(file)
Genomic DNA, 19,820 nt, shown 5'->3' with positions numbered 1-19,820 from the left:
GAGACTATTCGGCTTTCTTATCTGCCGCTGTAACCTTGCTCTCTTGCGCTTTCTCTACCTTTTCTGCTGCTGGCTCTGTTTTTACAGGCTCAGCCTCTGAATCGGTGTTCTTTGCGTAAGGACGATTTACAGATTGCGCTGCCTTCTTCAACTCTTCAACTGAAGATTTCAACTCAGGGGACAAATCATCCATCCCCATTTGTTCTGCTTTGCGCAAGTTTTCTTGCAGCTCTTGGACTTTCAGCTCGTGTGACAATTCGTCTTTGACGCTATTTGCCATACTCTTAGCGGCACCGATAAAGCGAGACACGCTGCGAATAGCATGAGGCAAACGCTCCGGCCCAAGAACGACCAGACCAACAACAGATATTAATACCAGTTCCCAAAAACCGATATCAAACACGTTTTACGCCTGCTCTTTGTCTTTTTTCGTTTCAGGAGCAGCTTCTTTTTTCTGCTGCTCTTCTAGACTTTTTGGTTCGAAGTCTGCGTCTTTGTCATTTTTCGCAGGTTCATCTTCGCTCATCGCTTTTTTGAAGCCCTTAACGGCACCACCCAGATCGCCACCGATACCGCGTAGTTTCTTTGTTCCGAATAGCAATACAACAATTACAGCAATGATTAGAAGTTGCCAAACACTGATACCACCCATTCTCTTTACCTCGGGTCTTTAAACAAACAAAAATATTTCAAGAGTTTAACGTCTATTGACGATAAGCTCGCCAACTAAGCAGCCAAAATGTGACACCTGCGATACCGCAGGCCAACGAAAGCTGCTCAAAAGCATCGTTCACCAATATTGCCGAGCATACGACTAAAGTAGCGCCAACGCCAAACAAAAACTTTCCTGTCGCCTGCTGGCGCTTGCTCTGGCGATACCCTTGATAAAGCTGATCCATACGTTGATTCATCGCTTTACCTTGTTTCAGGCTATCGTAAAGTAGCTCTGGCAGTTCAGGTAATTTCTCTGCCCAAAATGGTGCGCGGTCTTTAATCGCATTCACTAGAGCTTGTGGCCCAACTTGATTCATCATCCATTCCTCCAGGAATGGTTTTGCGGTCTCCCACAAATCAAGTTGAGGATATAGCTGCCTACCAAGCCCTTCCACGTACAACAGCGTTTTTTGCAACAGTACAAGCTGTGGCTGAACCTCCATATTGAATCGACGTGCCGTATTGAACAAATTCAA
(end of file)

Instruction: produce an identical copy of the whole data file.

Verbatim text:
Genomic DNA, 19,820 nt, shown 5'->3' with positions numbered 1-19,820 from the left:
GAGACTATTCGGCTTTCTTATCTGCCGCTGTAACCTTGCTCTCTTGCGCTTTCTCTACCTTTTCTGCTGCTGGCTCTGTTTTTACAGGCTCAGCCTCTGAATCGGTGTTCTTTGCGTAAGGACGATTTACAGATTGCGCTGCCTTCTTCAACTCTTCAACTGAAGATTTCAACTCAGGGGACAAATCATCCATCCCCATTTGTTCTGCTTTGCGCAAGTTTTCTTGCAGCTCTTGGACTTTCAGCTCGTGTGACAATTCGTCTTTGACGCTATTTGCCATACTCTTAGCGGCACCGATAAAGCGAGACACGCTGCGAATAGCATGAGGCAAACGCTCCGGCCCAAGAACGACCAGACCAACAACAGATATTAATACCAGTTCCCAAAAACCGATATCAAACACGTTTTACGCCTGCTCTTTGTCTTTTTTCGTTTCAGGAGCAGCTTCTTTTTTCTGCTGCTCTTCTAGACTTTTTGGTTCGAAGTCTGCGTCTTTGTCATTTTTCGCAGGTTCATCTTCGCTCATCGCTTTTTTGAAGCCCTTAACGGCACCACCCAGATCGCCACCGATACCGCGTAGTTTCTTTGTTCCGAATAGCAATACAACAATTACAGCAATGATTAGAAGTTGCCAAACACTGATACCACCCATTCTCTTTACCTCGGGTCTTTAAACAAACAAAAATATTTCAAGAGTTTAACGTCTATTGACGATAAGCTCGCCAACTAAGCAGCCAAAATGTGACACCTGCGATACCGCAGGCCAACGAAAGCTGCTCAAAAGCATCGTTCACCAATATTGCCGAGCATACGACTAAAGTAGCGCCAACGCCAAACAAAAACTTTCCTGTCGCCTGCTGGCGCTTGCTCTGGCGATACCCTTGATAAAGCTGATCCATACGTTGATTCATCGCTTTACCTTGTTTCAGGCTATCGTAAAGTAGCTCTGGCAGTTCAGGTAATTTCTCTGCCCAAAATGGTGCGCGGTCTTTAATCGCATTCACTAGAGCTTGTGGCCCAACTTGATTCATCATCCATTCCTCCAGGAATGGTTTTGCGGTCTCCCACAAATCAAGTTGAGGATATAGCTGCCTACCAAGCCCTTCCACGTACAACAGCGTTTTTTGCAACAGTACAAGCTGTGGCTGAACCTCCATATTGAATCGACGTGCCGTATTGAACAAATTCAA